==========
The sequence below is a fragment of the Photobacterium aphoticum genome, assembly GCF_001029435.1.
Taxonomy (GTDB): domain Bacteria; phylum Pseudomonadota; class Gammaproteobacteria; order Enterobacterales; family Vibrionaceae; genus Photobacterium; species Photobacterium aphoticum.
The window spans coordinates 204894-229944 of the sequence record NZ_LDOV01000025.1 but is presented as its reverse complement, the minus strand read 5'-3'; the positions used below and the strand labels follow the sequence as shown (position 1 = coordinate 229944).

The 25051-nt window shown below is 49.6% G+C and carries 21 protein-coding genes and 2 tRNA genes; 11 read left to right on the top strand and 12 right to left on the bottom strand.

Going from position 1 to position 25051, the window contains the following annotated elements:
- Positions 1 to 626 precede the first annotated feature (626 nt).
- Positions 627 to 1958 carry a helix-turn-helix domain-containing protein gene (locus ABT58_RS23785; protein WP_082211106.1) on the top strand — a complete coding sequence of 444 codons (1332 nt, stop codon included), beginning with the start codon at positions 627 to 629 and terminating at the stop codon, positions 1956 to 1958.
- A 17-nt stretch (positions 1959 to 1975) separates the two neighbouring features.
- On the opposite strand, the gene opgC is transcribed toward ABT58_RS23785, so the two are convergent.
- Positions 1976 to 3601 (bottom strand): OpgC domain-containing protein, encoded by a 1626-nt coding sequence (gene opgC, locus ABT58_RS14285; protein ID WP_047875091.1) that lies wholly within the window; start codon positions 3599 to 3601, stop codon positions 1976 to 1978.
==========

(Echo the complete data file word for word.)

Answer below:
The sequence below is a fragment of the Photobacterium aphoticum genome, assembly GCF_001029435.1.
Taxonomy (GTDB): domain Bacteria; phylum Pseudomonadota; class Gammaproteobacteria; order Enterobacterales; family Vibrionaceae; genus Photobacterium; species Photobacterium aphoticum.
The window spans coordinates 204894-229944 of the sequence record NZ_LDOV01000025.1 but is presented as its reverse complement, the minus strand read 5'-3'; the positions used below and the strand labels follow the sequence as shown (position 1 = coordinate 229944).

The 25051-nt window shown below is 49.6% G+C and carries 21 protein-coding genes and 2 tRNA genes; 11 read left to right on the top strand and 12 right to left on the bottom strand.

Going from position 1 to position 25051, the window contains the following annotated elements:
- Positions 1 to 626 precede the first annotated feature (626 nt).
- Positions 627 to 1958 carry a helix-turn-helix domain-containing protein gene (locus ABT58_RS23785; protein WP_082211106.1) on the top strand — a complete coding sequence of 444 codons (1332 nt, stop codon included), beginning with the start codon at positions 627 to 629 and terminating at the stop codon, positions 1956 to 1958.
- A 17-nt stretch (positions 1959 to 1975) separates the two neighbouring features.
- On the opposite strand, the gene opgC is transcribed toward ABT58_RS23785, so the two are convergent.
- Positions 1976 to 3601 (bottom strand): OpgC domain-containing protein, encoded by a 1626-nt coding sequence (gene opgC, locus ABT58_RS14285; protein ID WP_047875091.1) that lies wholly within the window; start codon positions 3599 to 3601, stop codon positions 1976 to 1978.